Question 5. Define a test-cross.

When an individual is crossed with the homozygous recessive parent. It is called test cross

6. Using a Punnett Square, work the distribution of phenotypic features in the first filial generation after a cross between a homozygous female and a heterozygous male for a single

Principles Of Inheritance And Variation Phenotypic Features

Question 7. When a cross is made between a tall plant with yellow seeds (TtYy) and a tall plant with green seeds (Ttyy), what proportions of phenotype in the offspring could be expected to be Tall and green Dwarf and green.

Tall & Yellow Seeds Tall & Green Seeds:

Principles Of Inheritance And Variation Proportions Of Phenotype

  1. Tall and green : 3
  2. Dwarf and green: 1

Question 8. Two heterozygous parents are crossed. If the two loci are linked, what would be the distribution of phenotypic features in Fi generation for a dihybrid cross?

The co-existence of two or more genes in the same chromosome is termed as linkage. If the genes are located close to each other and on the same chromosome, they are inherited together and are referred to as linked genes. If two heterozygous parents exhibit linkage, then the outcome is as follows:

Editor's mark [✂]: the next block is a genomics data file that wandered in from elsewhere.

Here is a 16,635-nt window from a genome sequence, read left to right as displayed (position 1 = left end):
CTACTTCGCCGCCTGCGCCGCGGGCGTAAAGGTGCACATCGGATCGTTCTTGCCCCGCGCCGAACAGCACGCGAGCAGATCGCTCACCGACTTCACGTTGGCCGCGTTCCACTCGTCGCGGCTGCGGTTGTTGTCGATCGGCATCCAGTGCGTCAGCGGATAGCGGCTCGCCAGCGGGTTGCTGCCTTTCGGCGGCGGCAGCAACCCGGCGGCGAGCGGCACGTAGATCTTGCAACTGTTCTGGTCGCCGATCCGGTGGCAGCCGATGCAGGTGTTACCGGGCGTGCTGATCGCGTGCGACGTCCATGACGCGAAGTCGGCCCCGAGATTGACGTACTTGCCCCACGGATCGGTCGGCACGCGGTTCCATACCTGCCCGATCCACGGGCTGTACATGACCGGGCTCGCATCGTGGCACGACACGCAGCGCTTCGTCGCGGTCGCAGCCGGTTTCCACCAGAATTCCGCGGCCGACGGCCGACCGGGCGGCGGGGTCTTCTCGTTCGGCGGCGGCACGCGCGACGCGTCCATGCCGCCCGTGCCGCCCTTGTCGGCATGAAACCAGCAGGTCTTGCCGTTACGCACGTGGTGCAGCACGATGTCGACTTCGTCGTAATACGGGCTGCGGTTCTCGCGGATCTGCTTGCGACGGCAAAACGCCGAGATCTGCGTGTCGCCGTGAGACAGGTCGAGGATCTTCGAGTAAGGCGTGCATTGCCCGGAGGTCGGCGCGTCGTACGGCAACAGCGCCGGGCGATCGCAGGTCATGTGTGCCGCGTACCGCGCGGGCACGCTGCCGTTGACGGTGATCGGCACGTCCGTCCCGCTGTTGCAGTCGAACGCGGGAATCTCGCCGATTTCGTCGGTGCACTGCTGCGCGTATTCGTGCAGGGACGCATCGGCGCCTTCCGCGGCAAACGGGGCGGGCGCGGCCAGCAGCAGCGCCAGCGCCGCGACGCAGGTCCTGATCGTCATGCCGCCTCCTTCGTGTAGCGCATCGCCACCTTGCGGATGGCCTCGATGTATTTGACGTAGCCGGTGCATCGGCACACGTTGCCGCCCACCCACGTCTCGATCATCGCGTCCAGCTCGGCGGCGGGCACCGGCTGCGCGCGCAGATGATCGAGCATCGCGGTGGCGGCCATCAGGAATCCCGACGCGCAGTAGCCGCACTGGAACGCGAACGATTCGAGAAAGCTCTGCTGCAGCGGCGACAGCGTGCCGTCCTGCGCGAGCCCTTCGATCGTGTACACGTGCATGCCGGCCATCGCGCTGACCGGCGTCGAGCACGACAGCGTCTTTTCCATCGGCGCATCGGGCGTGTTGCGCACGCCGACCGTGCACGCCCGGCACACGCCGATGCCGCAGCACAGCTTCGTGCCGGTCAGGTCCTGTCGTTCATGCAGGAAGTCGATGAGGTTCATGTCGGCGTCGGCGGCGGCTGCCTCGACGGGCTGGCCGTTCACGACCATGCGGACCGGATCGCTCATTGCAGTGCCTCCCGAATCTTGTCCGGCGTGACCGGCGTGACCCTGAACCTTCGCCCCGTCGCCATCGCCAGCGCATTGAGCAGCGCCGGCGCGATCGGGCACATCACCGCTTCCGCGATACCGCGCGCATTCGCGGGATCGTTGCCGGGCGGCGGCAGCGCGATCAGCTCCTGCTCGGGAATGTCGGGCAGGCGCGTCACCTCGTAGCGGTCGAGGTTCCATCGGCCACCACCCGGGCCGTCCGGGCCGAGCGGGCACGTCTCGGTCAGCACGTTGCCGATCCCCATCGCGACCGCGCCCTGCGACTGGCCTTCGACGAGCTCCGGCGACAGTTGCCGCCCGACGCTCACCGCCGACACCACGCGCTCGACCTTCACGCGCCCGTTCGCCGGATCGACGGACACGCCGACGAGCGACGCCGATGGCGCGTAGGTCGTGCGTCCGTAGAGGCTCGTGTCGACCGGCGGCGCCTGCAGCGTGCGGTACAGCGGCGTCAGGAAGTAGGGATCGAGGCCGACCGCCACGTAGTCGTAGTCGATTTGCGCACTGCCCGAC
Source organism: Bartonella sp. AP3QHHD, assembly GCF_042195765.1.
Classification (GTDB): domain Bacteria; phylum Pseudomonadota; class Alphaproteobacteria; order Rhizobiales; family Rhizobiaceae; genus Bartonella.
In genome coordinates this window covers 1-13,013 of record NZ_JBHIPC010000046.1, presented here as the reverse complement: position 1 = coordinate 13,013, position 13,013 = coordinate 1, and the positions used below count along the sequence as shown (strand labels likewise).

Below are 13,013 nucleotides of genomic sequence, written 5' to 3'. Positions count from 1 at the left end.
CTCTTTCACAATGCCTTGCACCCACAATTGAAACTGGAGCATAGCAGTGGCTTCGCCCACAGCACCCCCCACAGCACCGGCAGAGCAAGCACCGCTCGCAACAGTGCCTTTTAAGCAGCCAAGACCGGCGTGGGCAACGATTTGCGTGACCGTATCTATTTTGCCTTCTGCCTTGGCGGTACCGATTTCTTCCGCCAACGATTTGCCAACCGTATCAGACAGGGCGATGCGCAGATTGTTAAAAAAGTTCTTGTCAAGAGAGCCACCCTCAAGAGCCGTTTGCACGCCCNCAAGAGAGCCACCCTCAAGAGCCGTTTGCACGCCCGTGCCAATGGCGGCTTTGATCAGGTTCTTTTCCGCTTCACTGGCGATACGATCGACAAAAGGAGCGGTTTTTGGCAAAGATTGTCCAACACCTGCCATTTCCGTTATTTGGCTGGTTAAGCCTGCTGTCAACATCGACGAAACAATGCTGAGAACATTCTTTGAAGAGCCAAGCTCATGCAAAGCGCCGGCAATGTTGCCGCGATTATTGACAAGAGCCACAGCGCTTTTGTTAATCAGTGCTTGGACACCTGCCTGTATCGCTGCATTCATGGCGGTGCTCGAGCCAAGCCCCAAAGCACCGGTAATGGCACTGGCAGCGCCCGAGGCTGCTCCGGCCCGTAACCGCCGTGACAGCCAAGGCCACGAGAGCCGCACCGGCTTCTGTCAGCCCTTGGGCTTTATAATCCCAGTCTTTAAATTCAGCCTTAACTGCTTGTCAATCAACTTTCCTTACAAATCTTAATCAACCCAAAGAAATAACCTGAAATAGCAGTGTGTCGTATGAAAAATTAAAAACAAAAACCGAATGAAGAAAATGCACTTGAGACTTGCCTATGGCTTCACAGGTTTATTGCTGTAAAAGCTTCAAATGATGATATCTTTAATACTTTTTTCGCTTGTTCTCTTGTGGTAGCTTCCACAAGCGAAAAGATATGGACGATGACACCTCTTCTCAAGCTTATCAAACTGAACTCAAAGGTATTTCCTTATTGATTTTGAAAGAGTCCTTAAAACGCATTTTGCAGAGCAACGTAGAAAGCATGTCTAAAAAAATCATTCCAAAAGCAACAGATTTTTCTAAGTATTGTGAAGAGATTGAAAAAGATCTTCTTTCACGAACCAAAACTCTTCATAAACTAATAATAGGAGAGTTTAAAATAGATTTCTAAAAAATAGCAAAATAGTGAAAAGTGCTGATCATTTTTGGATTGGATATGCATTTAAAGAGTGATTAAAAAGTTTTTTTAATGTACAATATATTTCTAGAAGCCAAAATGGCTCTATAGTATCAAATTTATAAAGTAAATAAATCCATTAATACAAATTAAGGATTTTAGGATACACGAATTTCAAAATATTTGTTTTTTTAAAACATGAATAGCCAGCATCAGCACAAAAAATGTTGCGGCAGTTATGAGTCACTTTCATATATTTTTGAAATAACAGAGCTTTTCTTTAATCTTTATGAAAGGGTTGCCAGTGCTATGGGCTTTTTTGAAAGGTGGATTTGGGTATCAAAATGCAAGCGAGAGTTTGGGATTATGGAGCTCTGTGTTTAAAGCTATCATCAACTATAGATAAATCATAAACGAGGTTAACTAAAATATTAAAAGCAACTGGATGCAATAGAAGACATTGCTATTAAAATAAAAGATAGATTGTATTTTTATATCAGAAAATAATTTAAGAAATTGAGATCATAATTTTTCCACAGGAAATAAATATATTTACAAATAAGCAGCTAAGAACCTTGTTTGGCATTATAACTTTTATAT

BbLl x BbLl

Blue long Blue long

So in the F1 generation, the parental combination will comparatively be more than the newer combinations, which are less in number.

Question 9. Briefly mention the contribution of T.H. Morgan in genetics.

Thomas Hunt Morgan is called the father of experimental genetics.

  • Experimental verification of the chromosomal theory of inheritance was given by Thomas Hunt Morgan and his colleagues, which led to the discovery of the basis for the variation that sexual reproduction produced.
  • Morgan worked with the tiny fruit files, Dr were found very Drosophila melanogaster which were found very suitable for such studies.